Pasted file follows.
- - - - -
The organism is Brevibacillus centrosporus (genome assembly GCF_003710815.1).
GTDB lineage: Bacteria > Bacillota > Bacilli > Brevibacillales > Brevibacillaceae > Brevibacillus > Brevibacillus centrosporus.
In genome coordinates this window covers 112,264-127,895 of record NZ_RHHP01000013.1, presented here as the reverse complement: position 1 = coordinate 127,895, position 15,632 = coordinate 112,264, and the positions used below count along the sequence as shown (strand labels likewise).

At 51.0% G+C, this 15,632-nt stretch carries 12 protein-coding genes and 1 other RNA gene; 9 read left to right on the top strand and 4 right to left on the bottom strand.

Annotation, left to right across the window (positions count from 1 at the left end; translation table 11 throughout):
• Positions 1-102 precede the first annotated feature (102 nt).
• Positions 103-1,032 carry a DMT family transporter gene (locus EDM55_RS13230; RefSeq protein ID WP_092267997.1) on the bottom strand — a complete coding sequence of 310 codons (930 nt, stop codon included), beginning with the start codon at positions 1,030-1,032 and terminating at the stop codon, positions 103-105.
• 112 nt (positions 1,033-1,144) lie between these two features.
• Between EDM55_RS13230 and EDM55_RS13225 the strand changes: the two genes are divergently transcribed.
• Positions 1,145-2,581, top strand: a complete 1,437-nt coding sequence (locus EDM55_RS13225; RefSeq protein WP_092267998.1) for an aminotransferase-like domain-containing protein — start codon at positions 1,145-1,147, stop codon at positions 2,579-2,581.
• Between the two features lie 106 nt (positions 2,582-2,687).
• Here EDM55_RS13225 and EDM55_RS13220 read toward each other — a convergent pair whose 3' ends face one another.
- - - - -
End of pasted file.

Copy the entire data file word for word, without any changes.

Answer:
The organism is Brevibacillus centrosporus (genome assembly GCF_003710815.1).
GTDB lineage: Bacteria > Bacillota > Bacilli > Brevibacillales > Brevibacillaceae > Brevibacillus > Brevibacillus centrosporus.
In genome coordinates this window covers 112,264-127,895 of record NZ_RHHP01000013.1, presented here as the reverse complement: position 1 = coordinate 127,895, position 15,632 = coordinate 112,264, and the positions used below count along the sequence as shown (strand labels likewise).

At 51.0% G+C, this 15,632-nt stretch carries 12 protein-coding genes and 1 other RNA gene; 9 read left to right on the top strand and 4 right to left on the bottom strand.

Annotation, left to right across the window (positions count from 1 at the left end; translation table 11 throughout):
• Positions 1-102 precede the first annotated feature (102 nt).
• Positions 103-1,032 carry a DMT family transporter gene (locus EDM55_RS13230; RefSeq protein ID WP_092267997.1) on the bottom strand — a complete coding sequence of 310 codons (930 nt, stop codon included), beginning with the start codon at positions 1,030-1,032 and terminating at the stop codon, positions 103-105.
• 112 nt (positions 1,033-1,144) lie between these two features.
• Between EDM55_RS13230 and EDM55_RS13225 the strand changes: the two genes are divergently transcribed.
• Positions 1,145-2,581, top strand: a complete 1,437-nt coding sequence (locus EDM55_RS13225; RefSeq protein WP_092267998.1) for an aminotransferase-like domain-containing protein — start codon at positions 1,145-1,147, stop codon at positions 2,579-2,581.
• Between the two features lie 106 nt (positions 2,582-2,687).
• Here EDM55_RS13225 and EDM55_RS13220 read toward each other — a convergent pair whose 3' ends face one another.